I'm pretty sure that once the back-upper can begin its page writing it will be able to complete the whole-DB replacement before releasing its write lock. And if some other ill-conceived clientsa see a much different DB immediately after that lock is released, that is a higher category of problem than is solved by making locks work as advertised/desired.

a. It is ill-conceived to have DB snap-shots (created via the Backup API) also being used for ordinary row or field at a time modifications. The Backup API is not a replication scheme; it's a means of getting a source DB to a previous state when something goes wrong with its store or its own clients.

(6) By Bill Wade (billwade) on 2021-12-15 14:04:01 in reply to 4 [link] [source]

In general the steps seem to be

1) Make a copy of the source database (backup)
2) Get the copy to the destination machine
3) On the destination machine, validate the copy
4) On the destination, make the copy available to client programs

Depending on how much you trust your environment, you might decide to merge some of those steps together. Perhaps you are confident enough to combine all four into a single step.

With a "pretty good" environment I'd likely go with
a) Copy to a temporary file name on the destination machine.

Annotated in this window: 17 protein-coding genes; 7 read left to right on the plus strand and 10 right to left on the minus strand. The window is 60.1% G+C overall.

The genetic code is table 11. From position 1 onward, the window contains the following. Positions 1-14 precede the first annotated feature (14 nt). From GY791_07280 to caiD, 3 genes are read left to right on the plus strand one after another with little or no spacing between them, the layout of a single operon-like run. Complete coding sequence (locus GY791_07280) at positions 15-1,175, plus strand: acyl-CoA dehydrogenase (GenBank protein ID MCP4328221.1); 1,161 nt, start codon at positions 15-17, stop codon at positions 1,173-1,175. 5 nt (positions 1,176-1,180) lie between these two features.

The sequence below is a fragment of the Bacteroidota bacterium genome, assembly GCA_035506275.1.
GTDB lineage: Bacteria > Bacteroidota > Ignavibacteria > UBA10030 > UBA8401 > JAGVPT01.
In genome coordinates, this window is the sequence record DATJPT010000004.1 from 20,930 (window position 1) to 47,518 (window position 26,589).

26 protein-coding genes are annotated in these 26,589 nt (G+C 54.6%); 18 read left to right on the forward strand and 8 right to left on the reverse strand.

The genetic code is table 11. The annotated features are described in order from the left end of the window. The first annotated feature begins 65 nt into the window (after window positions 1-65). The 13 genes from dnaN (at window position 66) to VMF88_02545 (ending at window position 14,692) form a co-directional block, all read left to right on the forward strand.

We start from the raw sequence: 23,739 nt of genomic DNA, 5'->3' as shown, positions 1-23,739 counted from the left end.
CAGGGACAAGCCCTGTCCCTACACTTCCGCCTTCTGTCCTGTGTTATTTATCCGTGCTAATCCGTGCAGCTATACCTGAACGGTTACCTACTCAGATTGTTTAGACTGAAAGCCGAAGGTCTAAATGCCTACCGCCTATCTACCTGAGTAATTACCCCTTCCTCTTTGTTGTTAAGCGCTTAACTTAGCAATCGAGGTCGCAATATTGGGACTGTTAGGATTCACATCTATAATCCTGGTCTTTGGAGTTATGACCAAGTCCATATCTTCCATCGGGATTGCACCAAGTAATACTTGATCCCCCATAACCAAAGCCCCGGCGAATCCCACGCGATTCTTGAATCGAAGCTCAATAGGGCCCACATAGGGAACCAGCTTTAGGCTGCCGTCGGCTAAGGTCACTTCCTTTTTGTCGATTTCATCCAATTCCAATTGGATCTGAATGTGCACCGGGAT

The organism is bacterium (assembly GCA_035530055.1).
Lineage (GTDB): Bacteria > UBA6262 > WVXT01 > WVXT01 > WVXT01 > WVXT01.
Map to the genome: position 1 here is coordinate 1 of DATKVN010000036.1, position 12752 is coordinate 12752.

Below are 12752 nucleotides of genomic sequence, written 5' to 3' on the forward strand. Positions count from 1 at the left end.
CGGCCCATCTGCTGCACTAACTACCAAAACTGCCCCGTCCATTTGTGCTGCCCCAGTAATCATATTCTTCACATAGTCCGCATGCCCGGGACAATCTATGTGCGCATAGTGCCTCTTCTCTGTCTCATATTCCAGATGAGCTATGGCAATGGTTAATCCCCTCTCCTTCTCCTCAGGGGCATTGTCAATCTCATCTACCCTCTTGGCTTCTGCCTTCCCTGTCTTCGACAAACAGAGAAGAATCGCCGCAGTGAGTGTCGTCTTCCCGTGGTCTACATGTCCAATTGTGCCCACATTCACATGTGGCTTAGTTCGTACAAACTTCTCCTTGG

b) Rename temporary file name to the final file name.

For poorer networks, I'd go with the listed steps (and perhaps add compression/decompression as part of (2)).

(7) By Rowan Worth (sqweek) on 2021-12-16 05:28:43 in reply to 5 [source]

Note that the backup API may have to restart the process if the source database changes -- unless you ask it to copy all pages in a single call in which case it will hold a read-lock on the source DB for the duration of the backup.

This gets more relevant if the destination is elsewhere on the network, as the pager will still be writing one page at a time which is unlikely to be an optimal blocksize for non-local latencies. ie. In general I would expect .backup to a local disk followed by a typical network transfer to be competitive if not faster than a straight .backup to the network (and certainly it would mean a shorter read-lock on the source DB).